TOPIC : European City facility - European Cities as key innovation hubs to unlock finance for energy efficiency
|Publication date:||27 October 2017|
|Focus area:||Building a low-carbon, climate resilient future (LC)|
|Types of action:||CSA Coordination and support action|
|DeadlineModel: Planned opening date:||single-stage 01 August 2018||Deadline:||05 February 2019 17:00:00|
|Time Zone : (Brussels time)|
08 June 2018 15:44
The Frequently Asked Questions for topic LC-SC3-EE-17-2019 can be accessed here.
Topic DescriptionSpecific Challenge:
Mobilising investment in energy efficiency and renewables is key for Europe's energy transition. The European Commission proposed the Smart Finance for Smart Building (SFSB) initiative in the recently published Clean Energy for All Europeans winter package.
For the SFSB to succeed it is essential to boost project aggregation and build a substantial pipeline of energy efficiency investment projects across Europe. Cities and communities are the place where economic, social and environmental transformation actually happens. Cities and communities play a key role in aggregating smaller projects into sizable packages and in mobilising the significant amount of finance needed for the energy transition.
However, despite a tremendous potential, too few cities and communities in Europe succeed in developing and scaling up investment packages. A high degree of organisational, technical and financial innovation is needed to reach significant scale. A key gap is the lack of capacity of public authorities, especially of small and medium-sized municipalities to transform their overall long-term strategies e.g. Sustainable Action Plan or similar into credible investment concepts. Public authorities have limited resources, in particular, to access financial and legal expertise needed to collect additional data, develop an investment programme of scale i.e. pooling projects and/or bundling with neighbouring constituencies and to develop finance strategies with demonstrate sufficient maturity to enable access to different finance routes, i.e. to develop their 'investment concept'.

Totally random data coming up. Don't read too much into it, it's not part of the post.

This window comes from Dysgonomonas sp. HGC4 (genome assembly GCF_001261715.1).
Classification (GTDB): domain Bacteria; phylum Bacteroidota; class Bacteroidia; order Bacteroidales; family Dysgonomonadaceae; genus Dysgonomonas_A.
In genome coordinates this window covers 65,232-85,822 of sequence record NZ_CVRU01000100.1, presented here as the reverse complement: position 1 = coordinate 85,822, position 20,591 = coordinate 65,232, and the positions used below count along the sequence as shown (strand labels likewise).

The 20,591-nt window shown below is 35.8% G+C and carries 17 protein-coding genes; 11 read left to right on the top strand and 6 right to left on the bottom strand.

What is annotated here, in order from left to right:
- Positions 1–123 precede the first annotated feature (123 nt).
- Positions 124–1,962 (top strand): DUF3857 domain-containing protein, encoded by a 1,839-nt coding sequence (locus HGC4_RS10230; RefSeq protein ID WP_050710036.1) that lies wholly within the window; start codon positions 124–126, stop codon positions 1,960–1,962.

These concepts would allow a large number of cities and communities to start the process for mobilising the investments in sustainable energy. When relevant these concepts could be combined with other EU financing streams and services to trigger the expected investment (EFSI, ESIF, PDA, National Investment Platforms).Scope:
Proposals are expected to set up and run a 'European City Facility' which offers financial support and services to cities and municipalities or their groupings:
- The City Facility should offer financial support to develop innovative investment concepts within a limited period of time, covering, inter-alia: a clear identification of the potential project pipeline, legal analysis, governance analysis, a description of how the investments will be financed and a design of the process to launch the investments.
- Proposals should foresee to provide support to third parties ('support scheme') as described in part K of the General Annexes of the Work Programme. At least 80% of the budget should directly benefit cities, municipalities or their groupings.
- Proposals should demonstrate the ability to run a support scheme at large scale in accordance with H2020 standards and that they are able to select the most cost-efficient and appropriate city and community applications.
- Proposers should be deeply rooted in the ecosystems of municipal sustainable energy planning and the challenge of finance of energy efficiency. Proposals should demonstrate that they are able to mobilise a critical mass of cities or their groupings and have a sound and inclusive outreach strategy to cities and communities across Europe.
- Proposals should foresee services to underpin European added value and earmark appropriate resources (10% of the requested EU contribution) for common actions that will underpin European added value.
- In order to qualify for support through the City Facility, cities and communities should demonstrate proof of political commitment, demonstrate additionally to existing planning processes and resources, a minimum population covered of 100.000 inhabitants (single or in groupings of municipalities), ambitious scale of potential investment and level of energy savings based on a politically approved SEAP, SECAP or plan of similar ambition, investment sector targeted and type of financial solution envisaged, governance to develop the investment concept, a plan for long-term capacity building within the public administration, a plan on how they will engage with representatives of the key segments and citizens and commitment for monitoring for 2 years.
The Commission considers that proposals requesting a contribution from the EU of around EUR 10 million would allow this specific challenge to be addressed appropriately. Nonetheless, this does not preclude submission and selection of proposals requesting other amounts.Expected Impact: